What a lovely cut of baker's linen.  Great pair of San Joaquin's to sing out the old year  : )  

Happy New Year!

Sylvia

dmsnyder's picture
dmsnyder

Happy New Year to you, too!

David

Mebake's picture
Mebake

Lovely tutorial, David! very clear and informative.Those San Joakins are beauties! It sure pays off to regularly bake a favorite recipe, you have perfected it!

Happy new year,

Khalid

 

dmsnyder's picture
dmsnyder

Happy and Healthy(!) New Year to you, too!

David

grind's picture
grind

Hi David, is that 8 oz Belgian linen that you are using or something else?  I'd like to source some closer to home (Canada).  Thank you.

dmsnyder's picture
dmsnyder

I don't know the weight or the provenance of the linen. I got it from TMB Baking. If you want to source some closer to home, find a bakery supply company or ask in a local bakery where they get theirs.

David.

Song Of The Baker's picture
Song Of The Baker

This is a great tutorial David.  I really appreciate the efforts in helping newer bakers like me in aspects we would otherwise have a difficult time learning on our own.

Happy New Year to you :)

John

dmsnyder's picture
dmsnyder

Happy New Year to you, too!

David

isand66's picture
isand66

Great post David.

What kind of peel are you using?  Looks similar to something my wife bought me that I can't seem to get to work properly.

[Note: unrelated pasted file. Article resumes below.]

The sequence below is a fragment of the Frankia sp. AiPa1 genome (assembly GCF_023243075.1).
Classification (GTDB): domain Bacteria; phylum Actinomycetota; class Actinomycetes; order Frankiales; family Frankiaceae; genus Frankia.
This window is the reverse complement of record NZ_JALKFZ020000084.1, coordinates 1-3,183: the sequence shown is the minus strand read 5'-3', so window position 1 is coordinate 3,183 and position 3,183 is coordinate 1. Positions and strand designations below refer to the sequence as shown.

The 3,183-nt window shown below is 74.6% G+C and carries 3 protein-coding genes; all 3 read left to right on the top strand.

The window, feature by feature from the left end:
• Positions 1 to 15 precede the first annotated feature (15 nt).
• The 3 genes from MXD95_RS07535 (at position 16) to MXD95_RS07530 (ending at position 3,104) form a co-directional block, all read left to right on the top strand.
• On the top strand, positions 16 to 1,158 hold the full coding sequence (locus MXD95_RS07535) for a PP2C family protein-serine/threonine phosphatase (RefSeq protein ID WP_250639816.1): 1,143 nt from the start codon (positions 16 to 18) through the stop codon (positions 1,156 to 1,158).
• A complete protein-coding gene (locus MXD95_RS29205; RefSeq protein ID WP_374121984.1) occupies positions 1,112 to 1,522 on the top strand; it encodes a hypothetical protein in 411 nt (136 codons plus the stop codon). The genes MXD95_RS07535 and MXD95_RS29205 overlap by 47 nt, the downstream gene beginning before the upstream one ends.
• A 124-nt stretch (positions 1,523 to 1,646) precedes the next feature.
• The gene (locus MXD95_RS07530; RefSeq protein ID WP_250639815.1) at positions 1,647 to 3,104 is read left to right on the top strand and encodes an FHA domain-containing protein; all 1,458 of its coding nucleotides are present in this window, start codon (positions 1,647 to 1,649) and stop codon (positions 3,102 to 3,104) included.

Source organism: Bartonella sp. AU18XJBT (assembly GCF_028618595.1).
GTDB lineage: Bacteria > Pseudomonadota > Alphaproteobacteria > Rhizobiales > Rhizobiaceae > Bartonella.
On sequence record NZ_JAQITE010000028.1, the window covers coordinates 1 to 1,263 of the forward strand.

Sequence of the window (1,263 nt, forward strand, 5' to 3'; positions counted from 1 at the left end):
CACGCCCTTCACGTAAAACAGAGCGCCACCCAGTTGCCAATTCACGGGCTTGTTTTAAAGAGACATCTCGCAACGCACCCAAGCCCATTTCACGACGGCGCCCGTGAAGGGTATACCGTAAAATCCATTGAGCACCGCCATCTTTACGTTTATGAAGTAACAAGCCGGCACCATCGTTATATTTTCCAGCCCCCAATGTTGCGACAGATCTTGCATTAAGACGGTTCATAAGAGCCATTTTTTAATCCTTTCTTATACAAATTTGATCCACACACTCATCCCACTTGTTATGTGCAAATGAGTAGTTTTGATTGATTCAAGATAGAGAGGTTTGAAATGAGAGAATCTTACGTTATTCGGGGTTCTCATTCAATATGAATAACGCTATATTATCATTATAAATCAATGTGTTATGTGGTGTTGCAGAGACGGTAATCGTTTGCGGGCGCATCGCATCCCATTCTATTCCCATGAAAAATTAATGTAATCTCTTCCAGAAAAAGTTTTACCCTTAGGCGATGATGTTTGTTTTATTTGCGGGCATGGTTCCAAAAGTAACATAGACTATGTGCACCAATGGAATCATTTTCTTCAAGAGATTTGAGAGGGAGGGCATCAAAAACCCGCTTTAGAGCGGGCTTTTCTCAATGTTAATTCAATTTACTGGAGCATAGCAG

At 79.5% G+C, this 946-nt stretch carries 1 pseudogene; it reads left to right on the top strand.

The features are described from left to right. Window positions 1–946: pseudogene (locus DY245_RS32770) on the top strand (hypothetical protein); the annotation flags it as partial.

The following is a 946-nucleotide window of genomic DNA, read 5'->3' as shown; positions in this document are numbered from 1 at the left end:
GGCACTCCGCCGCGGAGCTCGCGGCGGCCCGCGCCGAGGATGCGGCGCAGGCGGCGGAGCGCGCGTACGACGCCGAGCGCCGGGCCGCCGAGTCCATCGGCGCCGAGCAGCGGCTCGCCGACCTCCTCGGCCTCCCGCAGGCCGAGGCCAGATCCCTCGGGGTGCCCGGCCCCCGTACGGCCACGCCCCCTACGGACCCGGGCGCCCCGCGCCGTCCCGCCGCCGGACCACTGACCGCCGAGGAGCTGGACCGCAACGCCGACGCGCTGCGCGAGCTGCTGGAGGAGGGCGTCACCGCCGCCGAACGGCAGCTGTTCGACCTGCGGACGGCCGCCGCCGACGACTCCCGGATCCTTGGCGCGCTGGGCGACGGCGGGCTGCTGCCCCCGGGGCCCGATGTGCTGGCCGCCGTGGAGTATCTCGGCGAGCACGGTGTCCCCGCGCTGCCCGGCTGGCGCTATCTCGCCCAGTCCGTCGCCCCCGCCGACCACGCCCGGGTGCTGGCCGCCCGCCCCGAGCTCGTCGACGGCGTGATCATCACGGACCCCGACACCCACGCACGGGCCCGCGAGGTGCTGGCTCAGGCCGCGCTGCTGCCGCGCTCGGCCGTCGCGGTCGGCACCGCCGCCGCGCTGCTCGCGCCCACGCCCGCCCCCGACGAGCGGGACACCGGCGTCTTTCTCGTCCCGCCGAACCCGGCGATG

dmsnyder's picture
dmsnyder

It's a "Super Peel" with their wide extension. If this is what you have, and you can't get it to work, contact the manufacturer. I have found him very responsive and helpful.

David

proth5's picture
proth5

Nice to see the transfer peel in action,  Nice tutorial, but as usual...well, gotta be me...

Anyway, it would be nice for you to write up the magical flipping action that actually gets the loaf on the peel - this is a source of mystery to so many and would benefit from your clear descriptions and photo taking ability. I'd do it - but just right now at this phase of my life I seem to have more than I can handle...

And I'll add my voice to praise the non stick qualities of linen.  Why is is so good?  The natural waxes in flax that persist throught the long process to become linen, plus the "lintless" quality of linen due to its extremely long fibers.  There really are good reasons to go with the "real deal" (although microfibers are making an inroad).  It seems expensive, but with care a couche will last a home baker a lifetime...

Nice stuff.  Gotta go.

Pat

dmsnyder's picture
dmsnyder

I really wanted to do photos or a video of the transfer peel in action, but I needed another pair of hands, and my wife was otherwise occupied. It's on my "to do list." 

There are several videos on youtube.com showing flipping, but they move so fast an inexperienced baker might find them hard to process.

Happy New Year!

David

proth5's picture
proth5

in front of a loaded couche in absolute "brain cramp" mode, but when my brain is not cramping (Like- "Why am I here?  What do they expect me to do with this cloth and all this dough") - I've got a handle on it.  It's those beginners that I worry about.  It's a simple but essential skill if you bake baguettes or any long loaf.  The ability to lift the dough from the couche and place it exactly where you want it is importantl - and from what I've found is actually easier than a lot of what people improvise.

Looking forwad to your tutorial on the transfer.

Happy New Year to you!

Pat

varda's picture
varda